The Top 6 Reasons To Volunteer in Nepal
Allow yourself to be swept away to a mystical wonderland where tradition meets startling scenery and adventure aplenty. The beautiful and culturally diverse country of Nepal promises to stun any visitor with its enchanting landscapes, vibrant traditions, and sacred architecture.
Nepal, a South Asian country, warmly referred to as “The Himalayan Nation”, “Land of Mount Everest”, or “Land of Temples”, is one of the continent’s best-kept secrets. We caught up with some of our local staff and previous Nepal volunteers to get the lowdown on the most popular sights and sounds this magnificent country has to offer. Get ready for the journey of your life and enjoy the top 6 reasons to volunteer in Nepal!
1. Ornate Temples
Apart from their aesthetic beauty, temples like Pashupatinath, Muktinath and Janaki are pilgrimage destinations to the Hindu nation of the world. Nepal also boasts a magnificent array of Buddhist temples, including Boudhanath, Swayambhunath and Lumbini. Here are some interesting facts about Lumbini:
• It is the temple where Buddha was born in 623 B.C.
• The temple is now being developed as a Buddhist pilgrimage centre
• Lumbini is seen as one of the holiest places of the Buddhist religion
Photo: Jean-François Gornet/Flickr.
2. A Legion of Languages
Over 60 ethnic groups live in Nepal and consequently provide the country with a rich language diversity. Although the official language is Nepali, only about 44% of this relatively small country’s population speaks this language. The remaining 66% speak one of the other 123 languages spoken in this South Asian country.
I needed something else. Something outside of my comfort zone. My solution: climb a mountain and help those who truly need it. Those were my expectations and by the end of my 6 weeks in the majestic country of Nepal, I’m happy to report that GVI delivered – with interest! – Jeigh Tiu
3. Let’s Get Festive
The Nepali nation knows how to have fun and they celebrate over 50 festivals each year. Among these entertaining events is Nepal’s New Year, a national holiday determined by the Nepali calendar. It usually takes place in the second week of April and is celebrated with festivities and picnics. Another celebration, called Holli is one of the most popular Nepali festivals:
• It is known for its bright colours and happy vibe
• “Paghu” is the local word for this celebration
• The Holli festival is a celebration of the slaying of the demon, Holika
• If you are a first-timer you can expect a playful street celebration filled with a rainbow of powder paint and water balloons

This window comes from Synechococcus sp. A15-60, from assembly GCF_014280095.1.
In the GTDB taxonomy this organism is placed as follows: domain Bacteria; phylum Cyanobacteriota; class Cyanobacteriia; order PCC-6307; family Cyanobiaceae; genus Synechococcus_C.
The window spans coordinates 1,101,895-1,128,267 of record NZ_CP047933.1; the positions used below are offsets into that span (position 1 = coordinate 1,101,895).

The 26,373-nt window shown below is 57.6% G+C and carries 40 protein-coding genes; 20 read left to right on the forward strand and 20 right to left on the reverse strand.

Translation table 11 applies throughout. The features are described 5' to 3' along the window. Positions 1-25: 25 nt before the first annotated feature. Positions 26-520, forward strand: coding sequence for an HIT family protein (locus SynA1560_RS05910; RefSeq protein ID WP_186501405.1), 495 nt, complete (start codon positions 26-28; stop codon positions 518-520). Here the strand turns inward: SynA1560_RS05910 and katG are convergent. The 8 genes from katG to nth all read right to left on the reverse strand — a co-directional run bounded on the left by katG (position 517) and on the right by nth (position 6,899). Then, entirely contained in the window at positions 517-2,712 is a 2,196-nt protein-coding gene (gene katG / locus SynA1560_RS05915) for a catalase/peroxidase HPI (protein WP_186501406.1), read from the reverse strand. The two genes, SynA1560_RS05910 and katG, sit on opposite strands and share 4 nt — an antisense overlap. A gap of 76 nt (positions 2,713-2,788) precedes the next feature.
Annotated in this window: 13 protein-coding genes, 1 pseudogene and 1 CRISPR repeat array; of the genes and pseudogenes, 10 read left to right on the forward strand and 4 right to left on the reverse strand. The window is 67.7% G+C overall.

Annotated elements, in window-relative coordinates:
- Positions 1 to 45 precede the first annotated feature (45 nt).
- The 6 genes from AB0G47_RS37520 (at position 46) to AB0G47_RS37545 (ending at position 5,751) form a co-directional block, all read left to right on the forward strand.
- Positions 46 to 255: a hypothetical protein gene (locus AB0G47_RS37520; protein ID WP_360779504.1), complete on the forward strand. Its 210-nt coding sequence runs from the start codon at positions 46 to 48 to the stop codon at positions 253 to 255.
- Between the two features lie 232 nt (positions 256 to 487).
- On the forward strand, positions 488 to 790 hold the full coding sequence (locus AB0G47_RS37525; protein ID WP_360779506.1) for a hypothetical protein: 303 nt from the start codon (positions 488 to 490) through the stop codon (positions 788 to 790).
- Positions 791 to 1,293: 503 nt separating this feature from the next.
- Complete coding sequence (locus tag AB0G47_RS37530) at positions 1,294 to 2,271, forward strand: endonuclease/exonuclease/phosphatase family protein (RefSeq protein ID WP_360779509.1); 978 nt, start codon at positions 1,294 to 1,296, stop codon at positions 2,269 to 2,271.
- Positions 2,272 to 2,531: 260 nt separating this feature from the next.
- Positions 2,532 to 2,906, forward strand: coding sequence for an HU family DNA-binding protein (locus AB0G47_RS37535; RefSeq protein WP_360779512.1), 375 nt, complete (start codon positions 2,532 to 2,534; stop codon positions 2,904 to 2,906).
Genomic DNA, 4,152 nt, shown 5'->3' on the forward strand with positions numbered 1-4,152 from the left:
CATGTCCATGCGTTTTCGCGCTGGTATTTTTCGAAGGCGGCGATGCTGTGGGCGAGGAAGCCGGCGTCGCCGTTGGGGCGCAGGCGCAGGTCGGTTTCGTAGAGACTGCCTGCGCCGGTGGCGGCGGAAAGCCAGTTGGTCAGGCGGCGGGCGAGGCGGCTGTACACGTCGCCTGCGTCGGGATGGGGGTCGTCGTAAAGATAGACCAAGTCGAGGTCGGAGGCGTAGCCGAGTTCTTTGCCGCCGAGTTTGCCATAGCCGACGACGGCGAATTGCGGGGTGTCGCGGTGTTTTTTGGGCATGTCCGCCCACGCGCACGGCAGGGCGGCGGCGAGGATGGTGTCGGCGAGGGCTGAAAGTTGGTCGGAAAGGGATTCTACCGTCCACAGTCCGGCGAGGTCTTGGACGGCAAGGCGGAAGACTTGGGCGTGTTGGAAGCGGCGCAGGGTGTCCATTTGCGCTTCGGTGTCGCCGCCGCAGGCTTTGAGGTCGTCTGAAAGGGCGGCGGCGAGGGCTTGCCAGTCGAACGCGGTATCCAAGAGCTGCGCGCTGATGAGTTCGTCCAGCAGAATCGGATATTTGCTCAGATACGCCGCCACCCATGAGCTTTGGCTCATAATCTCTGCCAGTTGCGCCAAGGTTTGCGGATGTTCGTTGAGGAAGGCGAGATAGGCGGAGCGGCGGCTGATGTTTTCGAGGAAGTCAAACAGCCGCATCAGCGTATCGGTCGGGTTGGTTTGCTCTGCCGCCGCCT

4. World Heritage Site Hotspot
Nepal boasts the densest concentration of World Heritage Sites in the entire world. These sites have been officiated by the UNESCO World Heritage site and include:
• The Kathmandu Valley is home to various monuments and buildings of artistic and symbolic value, depicting the coexistence of Hinduism and Buddhism
• Lumbini, the birthplace of Buddha
• Chitwan National Park – the first national park in Nepal, found in 1973
• Sagarmatha National Park, a protected area in the Himalayas and home to Mount Everest.
Volunteering in Pokhara, Nepal was undoubtedly the most amazing experience of my 21 years – Elise Greedy
5. Mountain Mania
Nepal is home to eight of ten of the world’s tallest mountains and mountaineering is one of its highest income generators. Mount Everest, or as locals call it, Sagarmatha, is a popular tourism landmark, attracting mountaineers from all over, hoping to follow in Hillary’s footsteps. A local group of brave Sherpa people, known as the ‘icefall doctors’ maintains the route to Everest’s peak. Other impressive mountains in Nepal are:
• Ama Dablam, this climb can be quite a technical one
• Himlung, this mountain was climbed for the first time in 1983
• Manaslu, the 8th highest mountain in the world
Something about the Himalayan Mountains brought me a sense of contentment and peace of mind. – Chelsea Wilcox
6. A Taste of Asia
Like any other Asian country, Nepal’s food takes your senses on a taste journey. Momos, or Tibetan-style dumplings, are an all-around favourite, they come in different variations and cater for both the meat-lovers and vegetarians. The Nepalese have an annual momo eating competition to see who can eat the most momos in a minute; the current record is at a high number of 133 momos! Nepal is also famed for its delicious, traditional Dal-Bhat, a dish made up of rice and cooked lentil soup. Get ready to feast!
Photo: Ritesh Man Tamrakar/Flickr
Journey to “The Himalayan Nation” and give yourself the true Nepali experiences with all the trimmings. Adventure is calling!
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